As a narrative photographer I take pictures of what is around me, I don’t go into a studio situation to get a picture of say ‘two people looking meaningfully into the middle distance’ or ‘someone next to a window in the morning light.’
I once saw the Oliver Stone film Salvador with two student friends, Hamish was studying commercial photography, Bruce was studying journalism and I was a interior design student. Salvador is a film about two photogs covering the war in Salvador in South America, I came out of the cinema hyped, telling Hamish that as a photographer he should do this type of work when he was finished with his diploma, Hamish just looked at me as though I was mad. Hamish went on to be a successful commercial photographer and I went onto scraping out a living as a narrative photographer. Though both Hamish and I use the same cameras, I seem to think quite differently about photography to Hamish as a commercial photographer. I never wanted to become a war photographer as in Salvador but I have perceived life as it is around me as a photographer.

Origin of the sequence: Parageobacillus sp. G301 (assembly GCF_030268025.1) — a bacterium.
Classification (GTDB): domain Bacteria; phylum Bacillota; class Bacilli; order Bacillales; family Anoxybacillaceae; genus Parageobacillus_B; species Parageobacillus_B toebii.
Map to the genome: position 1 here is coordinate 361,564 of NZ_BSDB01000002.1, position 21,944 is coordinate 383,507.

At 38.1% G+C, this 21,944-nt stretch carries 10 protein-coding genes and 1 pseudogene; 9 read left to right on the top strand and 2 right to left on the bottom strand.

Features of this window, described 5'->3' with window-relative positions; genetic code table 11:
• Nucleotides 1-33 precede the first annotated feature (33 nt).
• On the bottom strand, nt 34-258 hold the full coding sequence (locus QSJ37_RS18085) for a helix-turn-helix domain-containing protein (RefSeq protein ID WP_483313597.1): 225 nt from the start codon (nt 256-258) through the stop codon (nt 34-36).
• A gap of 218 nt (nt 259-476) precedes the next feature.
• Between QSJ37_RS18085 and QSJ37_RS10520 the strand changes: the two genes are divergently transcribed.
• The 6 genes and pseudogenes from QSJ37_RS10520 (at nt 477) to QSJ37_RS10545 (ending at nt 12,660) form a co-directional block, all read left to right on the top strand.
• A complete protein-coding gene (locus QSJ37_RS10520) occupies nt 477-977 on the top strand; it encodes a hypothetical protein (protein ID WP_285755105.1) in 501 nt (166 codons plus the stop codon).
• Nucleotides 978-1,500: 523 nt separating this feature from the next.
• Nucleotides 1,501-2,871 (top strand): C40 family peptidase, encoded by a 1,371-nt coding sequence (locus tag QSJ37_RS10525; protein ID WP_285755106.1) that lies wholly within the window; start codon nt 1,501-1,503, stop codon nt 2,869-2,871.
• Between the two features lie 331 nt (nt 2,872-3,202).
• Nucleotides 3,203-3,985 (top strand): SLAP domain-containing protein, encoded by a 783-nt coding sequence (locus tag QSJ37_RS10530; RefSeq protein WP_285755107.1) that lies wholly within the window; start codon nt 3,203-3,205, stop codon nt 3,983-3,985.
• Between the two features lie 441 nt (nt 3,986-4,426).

As Hamish though I was mad, I too have had a hard time understanding the ways of some other photographers in the portrayal of the human form. I posted the following on a Facebook photographic group: What is it with some (group Name) photographers and young womans bottoms and boobs? I got 10 likes and 1 reaction and the comments ranged from because I like it, I can and a sarcastic don’t you know? to the quite defensive and the inclusion of the word pornography. One photographer’s model said “if you have it flaunt it.”
Then there was also the inclusion of the word passion and the sense of the decisive moment which I as a narrative photographer can understand too, I now think that it is something about the personal thrill of the photographer concerned in getting a preconceived concept together. Maybe it’s the same way I get a thrill when a moment came together when I have done a portrait on the streets of Durban.
I think we all as photographers have our driving forces, some forces are exclusive to the different types of photography, and other forces are common to us all.